Digital information and networks challenge the core practices of libraries, archives, and all organizations with intensive information management needs in many respects—not only in terms of accommodating digital information and technology, but also through the need to develop new economic and organizational models for managing information. LC21: A Digital Strategy for the Library of Congress discusses these challenges and provides recommendations for moving forward at the Library of Congress, the world's largest library. Topics covered in LC21 include digital collections, digital preservation, digital cataloging (metadata), strategic planning, human resources, and general management and budgetary issues. The book identifies and elaborates upon a clear theme for the Library of Congress that is applicable more generally: the digital age calls for much more collaboration and cooperation than in the past. LC21 demonstrates that information-intensive organizations will have to change in fundamental ways to survive and prosper in the digital age.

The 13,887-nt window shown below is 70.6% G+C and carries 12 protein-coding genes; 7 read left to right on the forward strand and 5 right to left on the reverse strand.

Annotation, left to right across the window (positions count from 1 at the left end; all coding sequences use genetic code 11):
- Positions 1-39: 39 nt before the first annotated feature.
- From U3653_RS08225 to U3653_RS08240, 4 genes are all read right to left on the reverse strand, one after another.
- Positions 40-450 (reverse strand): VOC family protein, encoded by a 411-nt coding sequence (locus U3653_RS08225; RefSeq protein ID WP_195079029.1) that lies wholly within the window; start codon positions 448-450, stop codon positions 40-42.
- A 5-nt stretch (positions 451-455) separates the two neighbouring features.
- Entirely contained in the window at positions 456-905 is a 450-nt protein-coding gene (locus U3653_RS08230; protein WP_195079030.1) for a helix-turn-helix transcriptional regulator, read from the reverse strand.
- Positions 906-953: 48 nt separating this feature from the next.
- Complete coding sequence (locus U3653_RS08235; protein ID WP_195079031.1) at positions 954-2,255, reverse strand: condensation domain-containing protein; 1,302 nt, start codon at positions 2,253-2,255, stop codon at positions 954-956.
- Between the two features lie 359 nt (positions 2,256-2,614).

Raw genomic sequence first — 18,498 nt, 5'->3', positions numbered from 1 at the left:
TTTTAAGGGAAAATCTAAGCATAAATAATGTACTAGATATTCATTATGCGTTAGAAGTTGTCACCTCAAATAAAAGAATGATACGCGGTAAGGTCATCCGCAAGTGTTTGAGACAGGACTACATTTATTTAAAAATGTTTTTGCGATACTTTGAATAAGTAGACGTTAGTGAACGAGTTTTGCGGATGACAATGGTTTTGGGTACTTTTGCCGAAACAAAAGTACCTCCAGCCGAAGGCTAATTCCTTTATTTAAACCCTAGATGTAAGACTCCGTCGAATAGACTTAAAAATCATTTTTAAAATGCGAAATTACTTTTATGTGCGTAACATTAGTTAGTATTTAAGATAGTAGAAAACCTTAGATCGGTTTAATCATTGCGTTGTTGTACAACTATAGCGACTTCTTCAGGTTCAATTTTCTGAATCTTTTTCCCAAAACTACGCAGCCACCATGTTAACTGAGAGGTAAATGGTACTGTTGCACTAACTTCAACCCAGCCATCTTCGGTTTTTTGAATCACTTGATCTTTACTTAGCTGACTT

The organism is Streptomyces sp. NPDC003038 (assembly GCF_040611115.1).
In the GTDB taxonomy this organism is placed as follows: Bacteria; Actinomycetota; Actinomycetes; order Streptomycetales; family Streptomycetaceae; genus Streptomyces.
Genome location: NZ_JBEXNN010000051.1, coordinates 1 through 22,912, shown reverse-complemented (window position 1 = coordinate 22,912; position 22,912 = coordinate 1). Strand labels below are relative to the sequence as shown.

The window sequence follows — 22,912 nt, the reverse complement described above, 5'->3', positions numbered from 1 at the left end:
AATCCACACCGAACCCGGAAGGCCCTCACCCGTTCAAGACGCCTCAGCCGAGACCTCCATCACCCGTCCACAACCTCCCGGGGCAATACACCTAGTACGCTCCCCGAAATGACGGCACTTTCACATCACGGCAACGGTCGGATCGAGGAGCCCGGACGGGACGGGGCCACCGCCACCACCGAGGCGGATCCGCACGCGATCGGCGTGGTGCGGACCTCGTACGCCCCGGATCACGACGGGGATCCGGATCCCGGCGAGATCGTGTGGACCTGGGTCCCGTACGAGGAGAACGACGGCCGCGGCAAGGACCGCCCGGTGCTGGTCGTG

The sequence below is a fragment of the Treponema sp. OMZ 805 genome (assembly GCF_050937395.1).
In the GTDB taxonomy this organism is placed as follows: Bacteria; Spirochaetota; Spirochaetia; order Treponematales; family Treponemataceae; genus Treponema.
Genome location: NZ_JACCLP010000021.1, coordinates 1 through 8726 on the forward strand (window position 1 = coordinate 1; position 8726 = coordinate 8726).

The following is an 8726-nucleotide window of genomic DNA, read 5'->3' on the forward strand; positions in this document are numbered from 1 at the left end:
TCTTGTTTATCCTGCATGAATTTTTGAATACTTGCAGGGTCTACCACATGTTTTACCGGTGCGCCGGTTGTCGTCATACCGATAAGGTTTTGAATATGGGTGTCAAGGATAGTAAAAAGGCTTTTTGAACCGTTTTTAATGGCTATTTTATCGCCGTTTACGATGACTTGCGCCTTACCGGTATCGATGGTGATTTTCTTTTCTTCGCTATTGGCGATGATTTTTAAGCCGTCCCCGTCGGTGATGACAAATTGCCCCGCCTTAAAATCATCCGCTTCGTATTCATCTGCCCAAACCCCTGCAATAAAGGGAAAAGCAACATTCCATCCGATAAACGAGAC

National Research Council. 2000. LC21: A Digital Strategy for the Library of Congress. Washington, DC: The National Academies Press. https://doi.org/10.17226/9940.
|1. Digital Revolution, Library Evolution||23-49|
|2. The Library of Congress: From Jefferson to the Twenty-First Century||50-81|
|3. Building Digital Collections||82-104|
|4. Preserving a Digital Heritage||105-121|
|5. Organizing Intellectual Access to Digital Information: From Cataloging to Metadata||122-143|
|6. The Library of Congress and the World, Beyond Its Walls||144-162|
|7. Management Issues||163-192|
|8. Information Technology Infrastructure||193-213|
|Appendix A: Biographies of Committee Members||241-252|
|Appendix B: Briefers at Plenary Meetings and Site Visits||253-260|
|Appendix C: List of Letters Received||261-261|
|Appendix D: Acronyms||262-266|
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